As the leading edge of this energy begins to fill in on Thursday morning at peak periods of 24.5 seconds, it will have covered over 6,700 nautical miles across both the South Atlantic and the entire Indian Ocean – and hence associated wave height is only tiny; peaking at 2ft @ 20 seconds as the bulk of swell shows up on Friday. Regardless of these impressive peak intervals, the small-scale of the swell should keep surf-potential to a minimum – probably only generating very infrequent 2 to 3ft sets that will be hidden beneath a still dominant SSW swell. Still, the unusual nature of this episode may have some unforeseen effects at breaks that focus deepwater groundswells.

Bali, offshore virtual buoy point: 9° 0' 0"S x 115° 0' 0"E 

Latest virtual buoy readings for Bali depict a strong round of SSW groundswell peaking on Wednesday and Thursday eases to much lower levels this weekend.

Latest virtual buoy readings for Bali depict a strong round of SSW groundswell peaking on Wednesday and Thursday eases to much lower levels this weekend.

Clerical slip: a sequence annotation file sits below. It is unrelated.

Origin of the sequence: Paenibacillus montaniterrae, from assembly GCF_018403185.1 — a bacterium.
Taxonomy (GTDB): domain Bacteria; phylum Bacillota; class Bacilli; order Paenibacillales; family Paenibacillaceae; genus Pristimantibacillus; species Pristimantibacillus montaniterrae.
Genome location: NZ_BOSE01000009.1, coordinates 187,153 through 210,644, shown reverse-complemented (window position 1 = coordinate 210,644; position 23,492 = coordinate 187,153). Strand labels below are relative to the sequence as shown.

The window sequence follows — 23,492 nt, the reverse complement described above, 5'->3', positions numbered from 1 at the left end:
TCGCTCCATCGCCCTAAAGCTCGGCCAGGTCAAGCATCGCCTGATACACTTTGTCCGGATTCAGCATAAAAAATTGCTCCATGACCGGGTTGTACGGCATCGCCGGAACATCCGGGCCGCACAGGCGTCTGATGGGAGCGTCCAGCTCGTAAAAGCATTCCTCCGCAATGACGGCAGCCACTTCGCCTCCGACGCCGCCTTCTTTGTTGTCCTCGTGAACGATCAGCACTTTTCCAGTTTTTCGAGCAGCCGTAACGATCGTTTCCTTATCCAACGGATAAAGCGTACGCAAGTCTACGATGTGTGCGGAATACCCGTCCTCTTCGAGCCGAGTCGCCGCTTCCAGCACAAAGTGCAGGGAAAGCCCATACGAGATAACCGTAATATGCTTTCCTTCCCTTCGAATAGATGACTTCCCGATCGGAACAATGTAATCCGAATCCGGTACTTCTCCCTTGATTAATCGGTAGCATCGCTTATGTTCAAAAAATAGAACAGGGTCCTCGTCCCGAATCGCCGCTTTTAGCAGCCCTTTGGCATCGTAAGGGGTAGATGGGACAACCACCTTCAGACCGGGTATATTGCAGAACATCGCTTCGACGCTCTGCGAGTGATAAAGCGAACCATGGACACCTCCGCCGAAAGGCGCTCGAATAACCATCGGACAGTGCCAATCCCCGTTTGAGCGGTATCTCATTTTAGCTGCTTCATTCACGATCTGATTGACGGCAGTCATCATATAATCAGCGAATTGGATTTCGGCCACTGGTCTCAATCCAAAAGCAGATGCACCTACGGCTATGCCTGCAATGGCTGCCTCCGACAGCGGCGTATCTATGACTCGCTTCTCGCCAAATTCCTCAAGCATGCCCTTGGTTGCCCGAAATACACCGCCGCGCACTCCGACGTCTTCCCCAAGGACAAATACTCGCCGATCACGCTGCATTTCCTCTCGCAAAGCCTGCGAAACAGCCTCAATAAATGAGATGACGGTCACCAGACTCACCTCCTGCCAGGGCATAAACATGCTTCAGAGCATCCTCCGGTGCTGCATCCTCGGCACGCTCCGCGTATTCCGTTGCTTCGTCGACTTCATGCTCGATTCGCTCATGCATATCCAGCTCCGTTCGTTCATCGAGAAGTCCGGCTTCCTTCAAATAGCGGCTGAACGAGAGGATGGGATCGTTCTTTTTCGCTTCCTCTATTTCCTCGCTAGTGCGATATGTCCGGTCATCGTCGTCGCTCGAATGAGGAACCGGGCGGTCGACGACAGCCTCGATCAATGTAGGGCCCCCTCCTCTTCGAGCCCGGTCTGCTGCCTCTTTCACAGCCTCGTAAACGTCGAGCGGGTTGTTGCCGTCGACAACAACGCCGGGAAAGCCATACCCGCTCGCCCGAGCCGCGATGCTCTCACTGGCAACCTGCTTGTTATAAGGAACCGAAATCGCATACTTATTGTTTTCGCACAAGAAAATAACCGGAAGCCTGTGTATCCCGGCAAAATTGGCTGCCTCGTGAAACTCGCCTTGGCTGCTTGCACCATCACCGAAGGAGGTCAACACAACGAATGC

Beyond that, the synoptic pattern becomes increasingly dominated by a slow moving high-pressure system setting up over the southern Indian Ocean over the course of next week. As the high builds in strength,north of Heard Island on Tuesday and Wednesday it steers a series of frontal progressions northeast, towards Australia’s Southwest corner – and this holds definitive potential for another substantial round of SSW groundswell filling in early next week. This is based on latest GFS runs picking up a vigorous polar low intensifying below Heard Island  on Wednesday before tracking northeast on Thursday. The system is projected to support a broad area of 30 to 45kt SW gales as it sweeps up towards south-western Australia on Thursday. These winds act upon an already active sea state to generate 25 to 35ft peaks in seas and swell late Thursday/ early Friday. 

Based on this guidance, a SSW groundswell spreading out off this source fills in on Monday and Tuesday, generating peaks in the 4 to 6ft range across exposed breaks. This is contingent on how the low evolves, so there’s scope for changes to this scenario over the next few days. However it pans out, this system also sets up on the far eastern periphery of our swell window, bounded by the West Australian coast. Hence, Monday and Tuesday’s peak size will invariably precede a steep decline in SSW swell by Wednesday 4 May.